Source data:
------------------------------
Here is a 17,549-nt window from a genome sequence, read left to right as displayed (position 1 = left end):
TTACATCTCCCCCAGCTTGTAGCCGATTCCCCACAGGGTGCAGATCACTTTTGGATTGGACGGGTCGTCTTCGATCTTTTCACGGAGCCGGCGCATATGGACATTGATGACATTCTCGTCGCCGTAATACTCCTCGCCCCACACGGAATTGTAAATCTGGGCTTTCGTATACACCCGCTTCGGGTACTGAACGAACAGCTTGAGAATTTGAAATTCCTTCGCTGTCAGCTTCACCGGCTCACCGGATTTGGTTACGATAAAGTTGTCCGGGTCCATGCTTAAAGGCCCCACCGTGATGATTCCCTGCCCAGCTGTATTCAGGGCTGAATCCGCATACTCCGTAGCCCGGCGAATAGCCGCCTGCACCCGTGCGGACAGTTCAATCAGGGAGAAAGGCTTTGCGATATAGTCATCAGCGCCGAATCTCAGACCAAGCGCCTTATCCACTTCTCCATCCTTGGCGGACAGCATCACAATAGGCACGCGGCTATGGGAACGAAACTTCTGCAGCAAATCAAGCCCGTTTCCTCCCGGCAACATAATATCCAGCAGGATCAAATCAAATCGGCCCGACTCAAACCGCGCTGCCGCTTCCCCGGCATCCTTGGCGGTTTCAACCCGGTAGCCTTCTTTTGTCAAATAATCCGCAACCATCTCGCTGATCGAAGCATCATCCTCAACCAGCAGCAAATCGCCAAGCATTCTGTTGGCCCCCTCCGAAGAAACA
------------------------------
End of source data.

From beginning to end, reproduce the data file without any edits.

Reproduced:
Here is a 17,549-nt window from a genome sequence, read left to right as displayed (position 1 = left end):
TTACATCTCCCCCAGCTTGTAGCCGATTCCCCACAGGGTGCAGATCACTTTTGGATTGGACGGGTCGTCTTCGATCTTTTCACGGAGCCGGCGCATATGGACATTGATGACATTCTCGTCGCCGTAATACTCCTCGCCCCACACGGAATTGTAAATCTGGGCTTTCGTATACACCCGCTTCGGGTACTGAACGAACAGCTTGAGAATTTGAAATTCCTTCGCTGTCAGCTTCACCGGCTCACCGGATTTGGTTACGATAAAGTTGTCCGGGTCCATGCTTAAAGGCCCCACCGTGATGATTCCCTGCCCAGCTGTATTCAGGGCTGAATCCGCATACTCCGTAGCCCGGCGAATAGCCGCCTGCACCCGTGCGGACAGTTCAATCAGGGAGAAAGGCTTTGCGATATAGTCATCAGCGCCGAATCTCAGACCAAGCGCCTTATCCACTTCTCCATCCTTGGCGGACAGCATCACAATAGGCACGCGGCTATGGGAACGAAACTTCTGCAGCAAATCAAGCCCGTTTCCTCCCGGCAACATAATATCCAGCAGGATCAAATCAAATCGGCCCGACTCAAACCGCGCTGCCGCTTCCCCGGCATCCTTGGCGGTTTCAACCCGGTAGCCTTCTTTTGTCAAATAATCCGCAACCATCTCGCTGATCGAAGCATCATCCTCAACCAGCAGCAAATCGCCAAGCATTCTGTTGGCCCCCTCCGAAGAAACA